Brain Imaging and Behavior

, Volume 9, Issue 2, pp 245–254 | Cite as

Reliability of negative BOLD in ipsilateral sensorimotor areas during unimanual task activity

  • Keith M. McGregor
  • Atchar Sudhyadhom
  • Joe Nocera
  • Ari Seff
  • Bruce Crosson
  • Andrew J. Butler
Original Research

Abstract

Research using functional magnetic resonance imaging has for numerous years now reported the existence of a negative blood oxygenation level dependent (BOLD) response. Based on accumulating evidence, this negative BOLD signal appears to represent an active inhibition of cortical areas in which it is found during task activity. This particularly important with respect to motor function given that it is fairly well-established that, in younger adults, the ipsilateral sensorimotor cortex exhibits negative BOLD during unimanual movements in fMRI. This interhemispheric suppression of cortical activity may have useful implications for our understanding of both basic motor function and rehabilitation of injury or disease. However, to date, we are aware of no study that has tested the reliability of evoked negative BOLD in ipsilateral sensorimotor cortex in individuals across sessions. The current study employs a unimanual finger opposition task previously shown to evoke negative BOLD in ipsilateral sensorimotor cortex across three sessions. Reliability metrics across sessions indicates that both the magnitude and location of ipsilateral sensorimotor negative BOLD response is relatively stable over each of the three sessions. Moreover, the volume of negative BOLD in ipsilateral cortex was highly correlated with volume of positive BOLD activity in the contralateral primary motor cortex. These findings show that the negative BOLD signal can be reliably evoked in unimanual task paradigms, and that the signal dynamic could represent an active suppression of the ipsilateral sensorimotor cortex originating from the contralateral motor areas.

Keywords

fMRI Ipsilateral inhibition Negative BOLD Reliability Sensorimotor activity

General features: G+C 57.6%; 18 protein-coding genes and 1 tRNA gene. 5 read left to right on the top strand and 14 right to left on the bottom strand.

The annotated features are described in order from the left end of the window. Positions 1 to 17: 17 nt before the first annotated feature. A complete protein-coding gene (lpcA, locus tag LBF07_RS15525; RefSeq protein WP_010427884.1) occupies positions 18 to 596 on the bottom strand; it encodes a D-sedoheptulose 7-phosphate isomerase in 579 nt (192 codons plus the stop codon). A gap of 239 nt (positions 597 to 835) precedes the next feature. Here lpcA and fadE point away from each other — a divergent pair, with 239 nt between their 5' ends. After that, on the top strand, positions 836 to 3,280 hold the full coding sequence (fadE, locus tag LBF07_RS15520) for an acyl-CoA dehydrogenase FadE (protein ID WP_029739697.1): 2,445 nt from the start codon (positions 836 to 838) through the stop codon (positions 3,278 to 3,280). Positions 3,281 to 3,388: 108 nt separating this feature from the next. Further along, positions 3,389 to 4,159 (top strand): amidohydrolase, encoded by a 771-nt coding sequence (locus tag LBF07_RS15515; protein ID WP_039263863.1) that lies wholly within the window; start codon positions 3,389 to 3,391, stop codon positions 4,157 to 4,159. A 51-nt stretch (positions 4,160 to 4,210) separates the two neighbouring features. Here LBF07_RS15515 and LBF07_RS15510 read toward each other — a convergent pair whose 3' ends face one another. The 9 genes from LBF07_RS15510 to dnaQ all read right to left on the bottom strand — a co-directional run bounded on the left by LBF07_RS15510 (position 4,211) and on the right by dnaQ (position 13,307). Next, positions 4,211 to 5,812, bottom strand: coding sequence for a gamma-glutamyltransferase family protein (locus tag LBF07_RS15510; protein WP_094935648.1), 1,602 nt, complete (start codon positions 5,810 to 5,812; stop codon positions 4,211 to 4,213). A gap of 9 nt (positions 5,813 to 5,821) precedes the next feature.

Notes

Acknowledgments

The contents do not represent the views of the Department of Veterans Affairs or the United States Government. This work was supported by a Department of Veteran Affairs (VA) Rehabilitation R&D Center of Excellence #F2182C, Career Development Award Level-2 (KMM) and Senior Research Career Scientist (BC: #B6364L) awards.

Conflict of interest

Keith M. McGregor, Atchar Sudhyadhom, Joe Nocera, Ari Seff, Bruce Crosson, and Andrew J. Butler report no conflicts of interest.

Informed consent

All procedures followed were in accordance with the ethical standards of the responsible committee on human experimentation (institutional and national) and with the Helsinki Declaration of 1975, and the applicable revisions at the time of the investigation. Informed consent was obtained from all patients for being included in the study.

Supplementary material

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Supplementary Fig. 6

(JPG 12.1 kb)

11682_2014_9302_MOESM1_ESM.tif (956 kb)
High resolution image (EPS 956 mb)

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Copyright information

© Springer Science+Business Media New York (outside the USA) 2014

Authors and Affiliations

  • Keith M. McGregor
    • 1
    • 2
  • Atchar Sudhyadhom
    • 3
  • Joe Nocera
    • 1
    • 2
  • Ari Seff
    • 1
  • Bruce Crosson
    • 1
    • 2
  • Andrew J. Butler
    • 1
    • 4
  1. 1.Department of Veterans Affairs Center for Visual and Neurocognitive RehabilitationAtlantaUSA
  2. 2.Department of NeurologyEmory UniversityDecaturUSA
  3. 3.Department of Radiation OncologyUniversity of CaliforniaSan FranciscoUSA
  4. 4.Department of Physical TherapyGeorgia State UniversityAtlantaUSA

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